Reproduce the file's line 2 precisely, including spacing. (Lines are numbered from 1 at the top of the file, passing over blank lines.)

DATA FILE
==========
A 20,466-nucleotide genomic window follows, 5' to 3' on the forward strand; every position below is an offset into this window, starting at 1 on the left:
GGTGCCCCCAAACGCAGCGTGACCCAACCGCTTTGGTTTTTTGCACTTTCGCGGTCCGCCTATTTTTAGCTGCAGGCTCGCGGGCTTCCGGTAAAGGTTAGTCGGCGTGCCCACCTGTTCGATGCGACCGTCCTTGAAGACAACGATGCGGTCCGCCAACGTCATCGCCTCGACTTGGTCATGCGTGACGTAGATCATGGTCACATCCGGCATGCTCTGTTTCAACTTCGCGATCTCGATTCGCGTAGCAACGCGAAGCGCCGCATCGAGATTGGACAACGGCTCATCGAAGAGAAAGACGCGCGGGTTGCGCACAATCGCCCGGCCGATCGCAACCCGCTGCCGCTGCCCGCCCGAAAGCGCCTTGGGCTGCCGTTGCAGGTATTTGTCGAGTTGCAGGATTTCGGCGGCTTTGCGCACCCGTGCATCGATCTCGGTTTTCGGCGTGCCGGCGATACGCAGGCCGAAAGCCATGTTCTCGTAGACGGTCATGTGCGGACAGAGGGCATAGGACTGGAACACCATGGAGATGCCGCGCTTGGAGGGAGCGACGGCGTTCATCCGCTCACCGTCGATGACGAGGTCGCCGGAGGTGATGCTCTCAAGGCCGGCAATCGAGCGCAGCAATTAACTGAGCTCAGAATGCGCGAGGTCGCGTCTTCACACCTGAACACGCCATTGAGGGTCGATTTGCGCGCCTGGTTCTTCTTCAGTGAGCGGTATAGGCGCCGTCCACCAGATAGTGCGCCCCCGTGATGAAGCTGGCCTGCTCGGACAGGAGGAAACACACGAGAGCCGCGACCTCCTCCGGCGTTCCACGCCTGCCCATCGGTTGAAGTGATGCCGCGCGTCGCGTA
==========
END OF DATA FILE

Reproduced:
GGTGCCCCCAAACGCAGCGTGACCCAACCGCTTTGGTTTTTTGCACTTTCGCGGTCCGCCTATTTTTAGCTGCAGGCTCGCGGGCTTCCGGTAAAGGTTAGTCGGCGTGCCCACCTGTTCGATGCGACCGTCCTTGAAGACAACGATGCGGTCCGCCAACGTCATCGCCTCGACTTGGTCATGCGTGACGTAGATCATGGTCACATCCGGCATGCTCTGTTTCAACTTCGCGATCTCGATTCGCGTAGCAACGCGAAGCGCCGCATCGAGATTGGACAACGGCTCATCGAAGAGAAAGACGCGCGGGTTGCGCACAATCGCCCGGCCGATCGCAACCCGCTGCCGCTGCCCGCCCGAAAGCGCCTTGGGCTGCCGTTGCAGGTATTTGTCGAGTTGCAGGATTTCGGCGGCTTTGCGCACCCGTGCATCGATCTCGGTTTTCGGCGTGCCGGCGATACGCAGGCCGAAAGCCATGTTCTCGTAGACGGTCATGTGCGGACAGAGGGCATAGGACTGGAACACCATGGAGATGCCGCGCTTGGAGGGAGCGACGGCGTTCATCCGCTCACCGTCGATGACGAGGTCGCCGGAGGTGATGCTCTCAAGGCCGGCAATCGAGCGCAGCAATTAACTGAGCTCAGAATGCGCGAGGTCGCGTCTTCACACCTGAACACGCCATTGAGGGTCGATTTGCGCGCCTGGTTCTTCTTCAGTGAGCGGTATAGGCGCCGTCCACCAGATAGTGCGCCCCCGTGATGAAGCTGGCCTGCTCGGACAGGAGGAAACACACGAGAGCCGCGACCTCCTCCGGCGTTCCACGCCTGCCCATCGGTTGAAGTGATGCCGCGCGTCGCGTA